Science fiction can be great, but it is often just so damn flat, predictable, and derivative these days. The slow convergence between fan fiction and original literature has taken place within this genre much faster than anywhere else, and unless these writers turn off their TVs fast, they are soon going to find themselves out of jobs, or doing nothing but writing merchandising tie-in novels to whatever hour-long drama has spaceships this week.
And then who will the TV writers rip off? The story market will crash!
Substituting reference for content in a speculative market is like buying your own products to inflate your sales data!
At its worst, bad science fiction reifies troublesome cultural mores and prejudices by showing how these assumptions will persist unaltered and unchallenged into the future, and by not giving the future the breathing space it needs to be goddamn weird, goddamn impossible, and goddamn open to change.
At its best, science fiction can be my favorite thing to read.
Anyway, here are this year's winners and links to where you can read them for free, if available.
# Best Novella: "The Spacetime Pool," by Catherine Asaro
You can read it here, at Analog.
You can also read it here, serialized with pictures at Catherine Asaro's facebook page.
This is a story about a mathematician who passes through a time portal into a world where women have no power and where ancient kingdoms are dueling over a prophecy and love and shit.
"A white beach stretched around her, dazzling in the bright day. Waves crashed a few yards away, and their swells glinted in the slanting rays from the Sun, which was low in the sky. The ocean stretched to the horizon, wide, blue, and endless.
"What the blazes?" Janelle spun around -- in time to see the man appear out of thin air.
He came out of nothing, taking a long, slow step. His progress was slowed to a surreal speed, and his body flickered as if he were a projection of light. It couldn't be real. He had to be doing this with mirrors. Either that, or she had overworked herself in school more than she realized, and her mind was lodging a protest by wigging out."
Get ready for Riemann sheets, and Fourier transforms, and handsome princes and beeyootiful princesses. Get ready, ya'll.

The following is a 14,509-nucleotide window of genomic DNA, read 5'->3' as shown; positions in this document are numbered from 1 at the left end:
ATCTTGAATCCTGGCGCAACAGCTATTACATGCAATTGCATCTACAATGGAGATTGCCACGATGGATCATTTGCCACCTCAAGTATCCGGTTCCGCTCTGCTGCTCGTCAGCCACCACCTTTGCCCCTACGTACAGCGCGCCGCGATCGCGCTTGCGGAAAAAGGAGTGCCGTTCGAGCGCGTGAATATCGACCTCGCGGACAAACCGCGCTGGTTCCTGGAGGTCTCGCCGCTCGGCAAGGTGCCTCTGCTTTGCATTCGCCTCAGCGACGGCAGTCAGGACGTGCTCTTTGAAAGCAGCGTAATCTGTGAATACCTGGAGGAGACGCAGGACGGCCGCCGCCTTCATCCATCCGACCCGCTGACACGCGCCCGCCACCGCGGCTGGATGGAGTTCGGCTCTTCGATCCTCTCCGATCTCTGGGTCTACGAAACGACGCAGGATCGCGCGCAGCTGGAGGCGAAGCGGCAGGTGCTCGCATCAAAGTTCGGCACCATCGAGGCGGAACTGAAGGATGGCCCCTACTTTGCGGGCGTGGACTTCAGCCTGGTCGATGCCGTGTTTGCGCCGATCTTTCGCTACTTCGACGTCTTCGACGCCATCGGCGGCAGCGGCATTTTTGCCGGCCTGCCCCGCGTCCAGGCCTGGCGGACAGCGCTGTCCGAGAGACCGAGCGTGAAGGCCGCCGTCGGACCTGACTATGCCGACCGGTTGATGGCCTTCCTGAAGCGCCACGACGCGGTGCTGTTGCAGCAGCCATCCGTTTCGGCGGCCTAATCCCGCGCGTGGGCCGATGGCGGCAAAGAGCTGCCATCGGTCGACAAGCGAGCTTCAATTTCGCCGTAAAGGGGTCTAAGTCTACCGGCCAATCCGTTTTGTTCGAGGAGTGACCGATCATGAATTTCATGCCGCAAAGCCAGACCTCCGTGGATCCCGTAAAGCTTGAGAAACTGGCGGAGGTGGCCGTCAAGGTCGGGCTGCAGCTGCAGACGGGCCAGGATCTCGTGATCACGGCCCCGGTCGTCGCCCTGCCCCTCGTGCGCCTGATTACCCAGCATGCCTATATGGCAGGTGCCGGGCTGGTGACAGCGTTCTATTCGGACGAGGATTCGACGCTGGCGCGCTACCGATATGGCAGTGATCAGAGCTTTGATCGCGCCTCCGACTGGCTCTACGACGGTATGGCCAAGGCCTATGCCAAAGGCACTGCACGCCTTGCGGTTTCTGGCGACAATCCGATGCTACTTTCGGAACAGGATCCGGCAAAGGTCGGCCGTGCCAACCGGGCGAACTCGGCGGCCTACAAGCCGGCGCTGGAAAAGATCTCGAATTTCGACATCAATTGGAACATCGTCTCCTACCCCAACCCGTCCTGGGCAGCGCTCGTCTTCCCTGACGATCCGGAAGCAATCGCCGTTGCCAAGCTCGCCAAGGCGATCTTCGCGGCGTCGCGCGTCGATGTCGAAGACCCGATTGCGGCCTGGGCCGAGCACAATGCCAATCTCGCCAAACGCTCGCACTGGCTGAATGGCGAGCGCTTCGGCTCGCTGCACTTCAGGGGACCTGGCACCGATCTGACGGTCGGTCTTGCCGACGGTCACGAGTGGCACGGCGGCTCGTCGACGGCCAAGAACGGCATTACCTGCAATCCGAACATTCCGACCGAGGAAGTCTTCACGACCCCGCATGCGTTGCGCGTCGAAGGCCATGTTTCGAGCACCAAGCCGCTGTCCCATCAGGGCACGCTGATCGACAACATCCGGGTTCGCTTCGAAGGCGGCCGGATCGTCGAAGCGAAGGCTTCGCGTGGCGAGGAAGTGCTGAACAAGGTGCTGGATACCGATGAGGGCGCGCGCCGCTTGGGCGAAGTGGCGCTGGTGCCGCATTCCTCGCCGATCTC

# Best Novelette: "Pride and Prometheus," by John Kessel
You can read it here, at John Kessel's website.
Or you can listen here and here, where Mr. Kessel will read it for you.
John Kessel combines "Frankenstein" and "Pride and Prejudice." Remember Mary in "Pride and Prejudice?" The girl who read too many books and who didn't have a sense of humor and was sure to die a virgin? WHAT IF SHE FELL IN LOVE WITH VICTOR FRANKENSTEIN WHEN SHE CAME OF AGE?
# Best Short Story: "Trophy Wives," by Nina Kiriki Hoffman
You can read it here, at Penguin.
Or you can listen to it here, at StarShipSofa.
Credit wands, perberries, technomalls. This is your traditional science-fiction pastiche: a story about old problems with new words -- in this case harem culture and bond slavery. This story is a huge, horrible mess -- but parts of it are enjoyable. A pair of bonded slaves rescue other slaves or convince their benevolent master to buy them out from bad contracts. The best part is how these alien toads keep their wives in bubbles and give them their favorite foods until they grow immensely fat and horrible to see. As soon as the slaves "wrinkle," they are given a parting gift and set free!
# Best Novel: "Powers," by Ursula K. Le Guin
This is the third novel in Le Guin's "Western Shore" series. Each novel is about a person with terrible gifts who must come to terms with their abilities in order to benefit their communities or escape them. This one is about Gavir, a slave boy who has the ability to "remember" the future and who wants to be a writer when he grows up.
Reading a book by Le Guin is like climbing a moss-covered hill and then stretching out your hand to curl your fingers around swirling mist and to charge it with a mystical crackle. The land opens up in a jagged rift at your feet and you kick off your sandals and burrow down inside the ground. For a day and a night, you wear the soft, spongy earth (raw life) like a healing, soothing blanket. You sleep, and you dream, and the land rises and falls with your long, slow breaths.
At this point, it seems like there is no prize good enough to match her wit, cunning, skill, craft, and artistry at this damned old incubus, fiction. "Lifetime Achievement" awards are cold and condescending: what can the world give her to show its unrepayable debt?
This is Le Guin's sixth Nebula award. Instead of a statue and some cash, she deserves her own planet teeming with emotional protoplasm where she may shape a new soul for a world that needs healing. After the apocalypse, I nominate her Collected Works as our new Holy Book.
You can't read "Powers" for free. I recommend you buy "Powers" along with the rest of her "Western Shore" books, read them, and then pass them along to your local junior high.
Posted by miracle on Sat, 02 May 2009 17:30:26 -0400 -- permanent link